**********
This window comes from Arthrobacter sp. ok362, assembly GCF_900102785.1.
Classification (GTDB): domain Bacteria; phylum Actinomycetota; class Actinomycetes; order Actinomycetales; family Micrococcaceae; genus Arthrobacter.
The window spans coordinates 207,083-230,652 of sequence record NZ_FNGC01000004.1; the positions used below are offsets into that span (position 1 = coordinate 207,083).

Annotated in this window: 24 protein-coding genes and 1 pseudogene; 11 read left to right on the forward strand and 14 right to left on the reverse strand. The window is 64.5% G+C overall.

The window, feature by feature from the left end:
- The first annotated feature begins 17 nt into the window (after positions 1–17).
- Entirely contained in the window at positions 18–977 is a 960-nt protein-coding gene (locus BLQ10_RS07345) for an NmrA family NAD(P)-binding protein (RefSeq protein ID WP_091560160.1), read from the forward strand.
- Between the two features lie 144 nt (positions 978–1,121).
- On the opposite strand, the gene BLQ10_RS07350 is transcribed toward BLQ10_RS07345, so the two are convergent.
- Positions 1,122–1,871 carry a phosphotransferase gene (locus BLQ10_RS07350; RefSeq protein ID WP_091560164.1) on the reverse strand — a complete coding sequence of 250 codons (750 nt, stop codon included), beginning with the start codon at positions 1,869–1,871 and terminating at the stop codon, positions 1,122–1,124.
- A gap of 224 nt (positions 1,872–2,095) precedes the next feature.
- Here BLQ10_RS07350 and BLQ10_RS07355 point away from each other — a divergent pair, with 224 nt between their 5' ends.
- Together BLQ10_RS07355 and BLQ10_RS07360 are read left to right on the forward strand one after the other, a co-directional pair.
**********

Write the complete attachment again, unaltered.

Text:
This window comes from Arthrobacter sp. ok362, assembly GCF_900102785.1.
Classification (GTDB): domain Bacteria; phylum Actinomycetota; class Actinomycetes; order Actinomycetales; family Micrococcaceae; genus Arthrobacter.
The window spans coordinates 207,083-230,652 of sequence record NZ_FNGC01000004.1; the positions used below are offsets into that span (position 1 = coordinate 207,083).

Annotated in this window: 24 protein-coding genes and 1 pseudogene; 11 read left to right on the forward strand and 14 right to left on the reverse strand. The window is 64.5% G+C overall.

The window, feature by feature from the left end:
- The first annotated feature begins 17 nt into the window (after positions 1–17).
- Entirely contained in the window at positions 18–977 is a 960-nt protein-coding gene (locus BLQ10_RS07345) for an NmrA family NAD(P)-binding protein (RefSeq protein ID WP_091560160.1), read from the forward strand.
- Between the two features lie 144 nt (positions 978–1,121).
- On the opposite strand, the gene BLQ10_RS07350 is transcribed toward BLQ10_RS07345, so the two are convergent.
- Positions 1,122–1,871 carry a phosphotransferase gene (locus BLQ10_RS07350; RefSeq protein ID WP_091560164.1) on the reverse strand — a complete coding sequence of 250 codons (750 nt, stop codon included), beginning with the start codon at positions 1,869–1,871 and terminating at the stop codon, positions 1,122–1,124.
- A gap of 224 nt (positions 1,872–2,095) precedes the next feature.
- Here BLQ10_RS07350 and BLQ10_RS07355 point away from each other — a divergent pair, with 224 nt between their 5' ends.
- Together BLQ10_RS07355 and BLQ10_RS07360 are read left to right on the forward strand one after the other, a co-directional pair.